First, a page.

Sir Jimmy Savile once claimed former 70s pop star and convicted paedophile Garry Glitter did nothing wrong and was only arrested because he was a celebrity.
The opinions have come into light on a new documentary which accuses the former Jim'll Fix It Presenter of molesting and raping girls as young as 14 at the height of his fame.
Former glam rock singer Glitter was jailed in 1999 for four months for downloading 4,000 pornographic images of children and then deported from Vietnam for assaulting two girls aged 10 and 11 in 2008.
Five woman, now in their 50s, have come forward to accuse the late DJ of sexual abuse and will feature on the ITV documentary Exposure: The Other Side Of Jimmy Savile, due to air on Wednesday 3 October.
During the programme, Savile can be heard saying in 2000: "Now Gary, all he did was to take his computer into PC World to get it repaired. They went into the hard drive, saw all these dodgy pictures and told the police and the police then 'Oh we've got a famous person ... Oh my goodness, yeah we'll have them'.
"But Gary has not sold them, has not tried to sell them, not tried to show them in public or anything like that. It were for his own gratification. Whether it was right or wrong is, of course, it's up to him as a person. But they didn't do anything wrong but they are then demonised."
"If you said to that copper, what's Gary Glitter done wrong? Well nothing really. He's just sat at home watching dodgy films."
ITV has defended the programme, which is due to air nearly a year after the former Top of the Pops presenter's death.
An ITV spokesman said: "This documentary is the result of an in-depth investigation into long-standing allegations of serious and widespread sexual misconduct by Sir Jimmy Savile. Because of the very serious nature of the claims made by several interviewees in relation to this, particular care and consideration was of course given to the decision to produce and broadcast this programme.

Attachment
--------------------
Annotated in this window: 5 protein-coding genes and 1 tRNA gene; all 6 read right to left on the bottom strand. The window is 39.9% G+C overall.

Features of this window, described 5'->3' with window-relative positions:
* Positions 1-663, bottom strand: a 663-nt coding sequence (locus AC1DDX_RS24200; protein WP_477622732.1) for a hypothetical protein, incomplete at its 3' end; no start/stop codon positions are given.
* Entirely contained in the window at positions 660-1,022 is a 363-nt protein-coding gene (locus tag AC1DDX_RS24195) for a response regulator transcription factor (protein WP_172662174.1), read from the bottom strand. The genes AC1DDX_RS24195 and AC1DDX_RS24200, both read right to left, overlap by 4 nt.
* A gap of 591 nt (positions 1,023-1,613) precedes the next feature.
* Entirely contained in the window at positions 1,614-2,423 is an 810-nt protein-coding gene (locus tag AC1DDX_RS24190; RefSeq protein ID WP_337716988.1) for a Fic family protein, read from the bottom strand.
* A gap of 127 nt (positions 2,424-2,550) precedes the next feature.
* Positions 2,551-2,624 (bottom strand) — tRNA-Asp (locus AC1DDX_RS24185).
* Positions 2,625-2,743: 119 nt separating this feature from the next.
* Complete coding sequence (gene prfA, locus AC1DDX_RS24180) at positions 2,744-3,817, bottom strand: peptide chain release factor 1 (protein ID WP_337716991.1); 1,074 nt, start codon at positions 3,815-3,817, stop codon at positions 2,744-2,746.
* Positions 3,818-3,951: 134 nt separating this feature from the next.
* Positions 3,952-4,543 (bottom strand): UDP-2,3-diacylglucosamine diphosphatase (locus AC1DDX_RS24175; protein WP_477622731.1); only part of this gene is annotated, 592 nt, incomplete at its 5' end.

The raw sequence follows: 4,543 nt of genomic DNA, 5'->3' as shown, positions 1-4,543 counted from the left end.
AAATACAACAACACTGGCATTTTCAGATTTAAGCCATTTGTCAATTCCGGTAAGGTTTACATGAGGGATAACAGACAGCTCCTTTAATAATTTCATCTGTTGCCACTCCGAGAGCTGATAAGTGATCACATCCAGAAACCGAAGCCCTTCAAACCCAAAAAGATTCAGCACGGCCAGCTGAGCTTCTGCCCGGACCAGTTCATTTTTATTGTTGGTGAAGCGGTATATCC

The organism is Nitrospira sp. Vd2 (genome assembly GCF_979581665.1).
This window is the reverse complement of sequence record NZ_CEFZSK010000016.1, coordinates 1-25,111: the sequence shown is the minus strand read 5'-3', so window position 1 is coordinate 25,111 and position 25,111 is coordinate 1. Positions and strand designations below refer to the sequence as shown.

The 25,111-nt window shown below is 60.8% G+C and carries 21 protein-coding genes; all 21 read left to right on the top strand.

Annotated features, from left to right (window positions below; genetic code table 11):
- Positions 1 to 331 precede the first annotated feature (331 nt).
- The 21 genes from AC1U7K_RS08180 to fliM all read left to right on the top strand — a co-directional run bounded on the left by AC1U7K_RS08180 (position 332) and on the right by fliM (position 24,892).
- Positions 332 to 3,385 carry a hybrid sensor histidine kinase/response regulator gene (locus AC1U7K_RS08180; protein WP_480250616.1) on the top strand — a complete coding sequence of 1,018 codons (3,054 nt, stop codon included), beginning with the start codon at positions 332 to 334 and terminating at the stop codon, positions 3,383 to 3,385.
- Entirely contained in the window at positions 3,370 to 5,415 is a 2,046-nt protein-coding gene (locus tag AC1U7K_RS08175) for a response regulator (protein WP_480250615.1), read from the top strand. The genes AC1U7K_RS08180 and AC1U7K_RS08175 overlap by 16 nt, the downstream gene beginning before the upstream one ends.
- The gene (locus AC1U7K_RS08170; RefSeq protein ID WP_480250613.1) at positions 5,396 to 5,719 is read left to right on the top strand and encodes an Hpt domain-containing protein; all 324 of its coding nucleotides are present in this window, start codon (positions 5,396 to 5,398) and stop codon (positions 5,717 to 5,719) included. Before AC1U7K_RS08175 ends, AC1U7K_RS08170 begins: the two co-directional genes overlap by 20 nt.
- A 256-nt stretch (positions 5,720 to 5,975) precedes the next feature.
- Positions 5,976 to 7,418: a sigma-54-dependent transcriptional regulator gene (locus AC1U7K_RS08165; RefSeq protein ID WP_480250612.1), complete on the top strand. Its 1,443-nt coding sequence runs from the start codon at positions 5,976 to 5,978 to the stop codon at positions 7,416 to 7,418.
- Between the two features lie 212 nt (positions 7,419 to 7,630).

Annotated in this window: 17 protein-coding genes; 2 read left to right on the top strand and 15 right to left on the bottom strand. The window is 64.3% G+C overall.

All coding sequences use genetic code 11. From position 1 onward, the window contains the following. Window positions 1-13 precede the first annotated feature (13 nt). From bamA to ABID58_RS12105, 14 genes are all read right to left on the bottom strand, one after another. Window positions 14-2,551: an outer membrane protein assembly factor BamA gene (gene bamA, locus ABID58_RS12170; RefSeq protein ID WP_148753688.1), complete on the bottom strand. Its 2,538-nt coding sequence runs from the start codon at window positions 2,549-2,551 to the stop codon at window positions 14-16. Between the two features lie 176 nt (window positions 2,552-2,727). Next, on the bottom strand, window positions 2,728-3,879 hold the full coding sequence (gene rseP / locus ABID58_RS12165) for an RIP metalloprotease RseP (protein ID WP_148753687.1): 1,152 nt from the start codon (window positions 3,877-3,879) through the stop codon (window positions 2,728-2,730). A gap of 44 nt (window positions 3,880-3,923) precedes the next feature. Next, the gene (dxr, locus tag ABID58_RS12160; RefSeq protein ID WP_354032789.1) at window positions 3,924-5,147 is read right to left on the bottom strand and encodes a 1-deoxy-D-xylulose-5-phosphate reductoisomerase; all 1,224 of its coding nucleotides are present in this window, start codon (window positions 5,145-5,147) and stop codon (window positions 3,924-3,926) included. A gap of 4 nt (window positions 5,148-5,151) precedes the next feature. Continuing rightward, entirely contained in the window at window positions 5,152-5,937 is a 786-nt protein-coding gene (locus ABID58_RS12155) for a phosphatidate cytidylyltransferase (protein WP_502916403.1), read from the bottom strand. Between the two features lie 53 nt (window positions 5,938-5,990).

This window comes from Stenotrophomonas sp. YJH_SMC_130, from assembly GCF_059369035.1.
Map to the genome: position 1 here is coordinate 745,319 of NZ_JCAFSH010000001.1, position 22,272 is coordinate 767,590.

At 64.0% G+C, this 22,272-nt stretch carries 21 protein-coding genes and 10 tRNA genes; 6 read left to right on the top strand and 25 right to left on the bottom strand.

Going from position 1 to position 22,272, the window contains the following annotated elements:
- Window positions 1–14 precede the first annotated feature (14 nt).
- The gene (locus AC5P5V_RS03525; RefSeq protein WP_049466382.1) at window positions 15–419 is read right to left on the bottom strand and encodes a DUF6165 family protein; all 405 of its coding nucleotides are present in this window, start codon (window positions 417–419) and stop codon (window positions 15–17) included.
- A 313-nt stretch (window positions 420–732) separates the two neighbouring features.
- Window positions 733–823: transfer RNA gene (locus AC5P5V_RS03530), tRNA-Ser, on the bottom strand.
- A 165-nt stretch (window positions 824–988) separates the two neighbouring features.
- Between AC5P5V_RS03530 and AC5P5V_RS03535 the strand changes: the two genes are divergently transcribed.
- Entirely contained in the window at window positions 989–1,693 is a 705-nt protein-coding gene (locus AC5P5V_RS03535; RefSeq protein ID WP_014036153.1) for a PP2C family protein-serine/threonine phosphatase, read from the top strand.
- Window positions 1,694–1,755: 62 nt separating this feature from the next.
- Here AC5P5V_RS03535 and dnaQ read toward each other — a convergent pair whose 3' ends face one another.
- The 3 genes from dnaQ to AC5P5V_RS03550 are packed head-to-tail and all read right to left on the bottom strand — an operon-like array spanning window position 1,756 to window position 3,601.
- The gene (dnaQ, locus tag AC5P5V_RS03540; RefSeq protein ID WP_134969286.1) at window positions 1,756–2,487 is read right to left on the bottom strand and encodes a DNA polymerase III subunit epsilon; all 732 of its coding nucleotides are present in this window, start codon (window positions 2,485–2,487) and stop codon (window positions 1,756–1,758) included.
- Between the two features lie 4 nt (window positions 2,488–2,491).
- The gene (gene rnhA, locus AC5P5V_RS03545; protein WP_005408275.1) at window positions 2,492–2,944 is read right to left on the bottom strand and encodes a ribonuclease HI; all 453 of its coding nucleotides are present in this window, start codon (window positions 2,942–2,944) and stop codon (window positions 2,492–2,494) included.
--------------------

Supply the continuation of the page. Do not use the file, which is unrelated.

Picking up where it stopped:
"The programme takes full account of the fact that Sir Jimmy is not here to defend himself against these claims."
The documentary has led to accusations that the BBC knew or at least suspected Savile was abusing girls but did not act on it because of his huge reputation at the time.
Former That's Life presenter and consumer champion Esther Rantzen said many people in TV "blocked our ears" to the accusations surrounding Savile as he was seen as a "sort of God-like figure".
A BBC spokesman said it had found no record of "misconduct or allegations of misconduct" by Savile during his time at the corporation.
In a statement, the BBC said: "Whilst the BBC condemns any behaviour of the type alleged in the strongest terms, in the absence of evidence of any kind found at the BBC that corroborates the allegations that have been made it is simply not possible for the corporation to take any further action."
A spokesman at the Jimmy Savile Charitable Trust, a charity set up by the late TV presenter, told IB Times UK: "It is well known that Surrey police investigated an allegation of underage sexual abuse against Sir Jimmy during his lifetime and determined no action should be taken against him.
"We cannot help but wonder why a programme containing these allegations has been made after his death, at a time when he cannot defend the claims nor can any such allegations be fully verified."